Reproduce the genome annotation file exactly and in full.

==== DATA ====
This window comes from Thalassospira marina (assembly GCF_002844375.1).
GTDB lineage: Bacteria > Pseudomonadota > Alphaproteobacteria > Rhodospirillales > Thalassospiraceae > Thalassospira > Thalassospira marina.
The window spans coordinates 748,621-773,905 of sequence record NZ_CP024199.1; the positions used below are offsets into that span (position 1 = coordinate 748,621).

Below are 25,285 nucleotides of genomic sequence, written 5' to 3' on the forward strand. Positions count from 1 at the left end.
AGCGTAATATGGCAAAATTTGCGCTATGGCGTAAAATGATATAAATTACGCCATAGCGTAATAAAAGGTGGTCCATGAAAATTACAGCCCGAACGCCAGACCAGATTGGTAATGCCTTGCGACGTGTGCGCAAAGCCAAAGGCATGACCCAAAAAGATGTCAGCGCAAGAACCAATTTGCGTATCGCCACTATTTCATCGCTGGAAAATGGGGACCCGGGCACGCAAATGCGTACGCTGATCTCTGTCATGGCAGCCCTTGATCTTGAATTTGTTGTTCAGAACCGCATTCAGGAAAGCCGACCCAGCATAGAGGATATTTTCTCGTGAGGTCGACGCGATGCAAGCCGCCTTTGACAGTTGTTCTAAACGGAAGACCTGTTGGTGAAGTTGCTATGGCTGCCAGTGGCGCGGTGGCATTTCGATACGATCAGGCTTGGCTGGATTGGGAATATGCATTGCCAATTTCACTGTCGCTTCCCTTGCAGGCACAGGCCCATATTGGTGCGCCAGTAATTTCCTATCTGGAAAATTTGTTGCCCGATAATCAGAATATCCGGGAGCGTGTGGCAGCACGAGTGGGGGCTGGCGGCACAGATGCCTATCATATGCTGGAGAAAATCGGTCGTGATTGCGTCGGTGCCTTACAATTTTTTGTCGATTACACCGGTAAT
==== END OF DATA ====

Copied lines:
This window comes from Thalassospira marina (assembly GCF_002844375.1).
GTDB lineage: Bacteria > Pseudomonadota > Alphaproteobacteria > Rhodospirillales > Thalassospiraceae > Thalassospira > Thalassospira marina.
The window spans coordinates 748,621-773,905 of sequence record NZ_CP024199.1; the positions used below are offsets into that span (position 1 = coordinate 748,621).

Below are 25,285 nucleotides of genomic sequence, written 5' to 3' on the forward strand. Positions count from 1 at the left end.
AGCGTAATATGGCAAAATTTGCGCTATGGCGTAAAATGATATAAATTACGCCATAGCGTAATAAAAGGTGGTCCATGAAAATTACAGCCCGAACGCCAGACCAGATTGGTAATGCCTTGCGACGTGTGCGCAAAGCCAAAGGCATGACCCAAAAAGATGTCAGCGCAAGAACCAATTTGCGTATCGCCACTATTTCATCGCTGGAAAATGGGGACCCGGGCACGCAAATGCGTACGCTGATCTCTGTCATGGCAGCCCTTGATCTTGAATTTGTTGTTCAGAACCGCATTCAGGAAAGCCGACCCAGCATAGAGGATATTTTCTCGTGAGGTCGACGCGATGCAAGCCGCCTTTGACAGTTGTTCTAAACGGAAGACCTGTTGGTGAAGTTGCTATGGCTGCCAGTGGCGCGGTGGCATTTCGATACGATCAGGCTTGGCTGGATTGGGAATATGCATTGCCAATTTCACTGTCGCTTCCCTTGCAGGCACAGGCCCATATTGGTGCGCCAGTAATTTCCTATCTGGAAAATTTGTTGCCCGATAATCAGAATATCCGGGAGCGTGTGGCAGCACGAGTGGGGGCTGGCGGCACAGATGCCTATCATATGCTGGAGAAAATCGGTCGTGATTGCGTCGGTGCCTTACAATTTTTTGTCGATTACACCGGTAAT